Agri Stats maintains that
the intensive reports it provides to its subscribers violates no antitrust
laws, stating that the information they provide is historical in nature and
includes no information about future pricing. However, the intensive level of
detail provided by Agri Stats combined with the secrecy surrounding the reports
has drawn critics. By providing subscribers with the prices per pound of
different companies’ product mixes along with the specifics of what each mix
includes, subscribers are able to effectively anticipate the future actions of
their competitors along with future pricing. Another troubling aspect of Agri
Stats reports is their inclusion of a caloric breakdown of the feed used by
participating plants, information which can be used by companies to match their
calorie counts with competitors in order to maximize profits per bird. There is nothing inherently illegal
about providing subscribers with this information, as illegal collusion occurs
when companies plan with one another to cut production ahead of time with the
specific intent of raising prices. Law professor at the University
of Wisconsin and former Justice Department antitrust lawyer who has studied Agri
Stats while researching the modern poultry industry, Peter Carstensen, states
that the level of detail provided in Agri Stats reports is unusual because unlike similar reports in other
industries which stick to averages and more general information, Agri Stats
provides enough information for participants to collude with each other and
ensure everyone is upholding their end of the deal. It is also alleged that the
anonymity provided by Agri Stats is weak as a result of Agri Stats “Bottom Line
Report” which breaks down key financial metrics including interest expenses, as
lawyers state it is relatively easy to match any anonymous data against
publicly available records.
There have been numerous lawsuits filed against Agri Stats as a result of suspected antitrust violations, but none have gotten anywhere. Since 2017, the questionable behaviors surrounding Agri Stats have given rise to a landmark price-fixing lawsuit in which Maplevale Farms allege that the largest poultry companies coordinated process between 2008 and 2016, resulting in a 50% increase in price for broiler chicken despite decreases in the costs of inputs like chicken feed. Maplevale alleges that Agri Stats played a key role in making it possible for companies to collude on price increases and other companies including Walmart have since filled lawsuits making similar allegations. In separate lawsuits farmers also allege that poultry companies use Agri Stats to coordinate and decrease farmer’s wages. All of these allegations have been denied by the accused poultry companies. The allegations also claim that the poultry industry as it currently exists, is highly consolidated, with just two companies, Tyson and Pilgrim’s Pride, controlling about 40% of the market, and the top 10 poultry companies controlling nearly 80% of the market.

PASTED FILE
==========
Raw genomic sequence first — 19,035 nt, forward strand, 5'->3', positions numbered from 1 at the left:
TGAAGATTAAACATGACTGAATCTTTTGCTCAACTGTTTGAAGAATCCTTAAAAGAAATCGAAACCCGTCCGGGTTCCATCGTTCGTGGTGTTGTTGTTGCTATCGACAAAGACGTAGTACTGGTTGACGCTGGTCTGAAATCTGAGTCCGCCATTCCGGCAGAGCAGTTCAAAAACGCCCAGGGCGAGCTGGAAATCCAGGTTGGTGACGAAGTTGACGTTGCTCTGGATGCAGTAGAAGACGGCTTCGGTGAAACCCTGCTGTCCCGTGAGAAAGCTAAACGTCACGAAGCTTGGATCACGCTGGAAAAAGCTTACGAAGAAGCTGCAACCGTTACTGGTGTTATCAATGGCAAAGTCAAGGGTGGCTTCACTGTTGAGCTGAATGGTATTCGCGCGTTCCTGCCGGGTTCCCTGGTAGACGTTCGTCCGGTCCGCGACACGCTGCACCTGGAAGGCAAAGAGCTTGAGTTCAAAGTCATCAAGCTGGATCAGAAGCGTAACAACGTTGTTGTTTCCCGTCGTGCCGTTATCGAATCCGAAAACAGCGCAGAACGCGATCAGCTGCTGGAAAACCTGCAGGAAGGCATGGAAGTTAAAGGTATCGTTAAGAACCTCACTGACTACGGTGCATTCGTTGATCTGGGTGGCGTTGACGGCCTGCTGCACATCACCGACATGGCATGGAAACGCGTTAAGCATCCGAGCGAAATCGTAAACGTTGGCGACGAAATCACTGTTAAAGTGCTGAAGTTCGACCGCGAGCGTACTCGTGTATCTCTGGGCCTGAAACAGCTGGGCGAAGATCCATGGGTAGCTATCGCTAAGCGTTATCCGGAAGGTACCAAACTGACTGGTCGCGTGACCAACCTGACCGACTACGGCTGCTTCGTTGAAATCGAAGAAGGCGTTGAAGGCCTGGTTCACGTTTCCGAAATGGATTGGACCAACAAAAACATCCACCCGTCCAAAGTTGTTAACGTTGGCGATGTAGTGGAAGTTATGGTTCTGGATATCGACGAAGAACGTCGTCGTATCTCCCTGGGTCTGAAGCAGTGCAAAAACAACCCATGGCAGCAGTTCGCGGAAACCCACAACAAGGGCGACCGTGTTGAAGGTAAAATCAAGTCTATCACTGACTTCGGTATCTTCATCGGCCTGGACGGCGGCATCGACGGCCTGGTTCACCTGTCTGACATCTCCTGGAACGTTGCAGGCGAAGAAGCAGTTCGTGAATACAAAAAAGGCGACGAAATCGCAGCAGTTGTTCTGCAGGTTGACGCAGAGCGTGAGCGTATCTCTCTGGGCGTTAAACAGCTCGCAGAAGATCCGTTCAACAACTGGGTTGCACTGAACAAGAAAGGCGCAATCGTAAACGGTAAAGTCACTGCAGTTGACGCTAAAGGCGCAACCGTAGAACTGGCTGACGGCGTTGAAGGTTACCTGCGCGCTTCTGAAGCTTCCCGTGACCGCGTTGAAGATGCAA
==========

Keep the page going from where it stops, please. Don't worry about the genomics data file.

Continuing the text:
The lawsuit became all the more intense when on June
21, 2019, the DOJ stepped in and asked the U.S. District Court for the Northern
District of Illinois to stop discovery in Maplevale’s class-action lawsuit,
saying in a motion that they required a limited stay in order to protect the
investigation by the grand jury. The stay applies to “all defendant employee
and former employee depositions,” and was granted temporarily, waiting for the
results of a hearing on the Department of Justice’s request for a six-month
stay. This intervention by the DOJ is significant because it indicates the DOJ
believes there have been one or more real and serious violations requiring
grand jury inquiry and potential criminal indictments. This would be monumental
for victims of this alleged price fixing, as currently the poultry companies
being accused of colluding through use of Agri Stats control around 90% of the
poultry industry. The DOJ stated they would also charge those who played
significant roles in price fixing, which means Agri Stats could be included as
well and receive penalties.
Within the past days, the Department of Justice’s request for a six-month stay was granted by the court, though it was shortened to three months.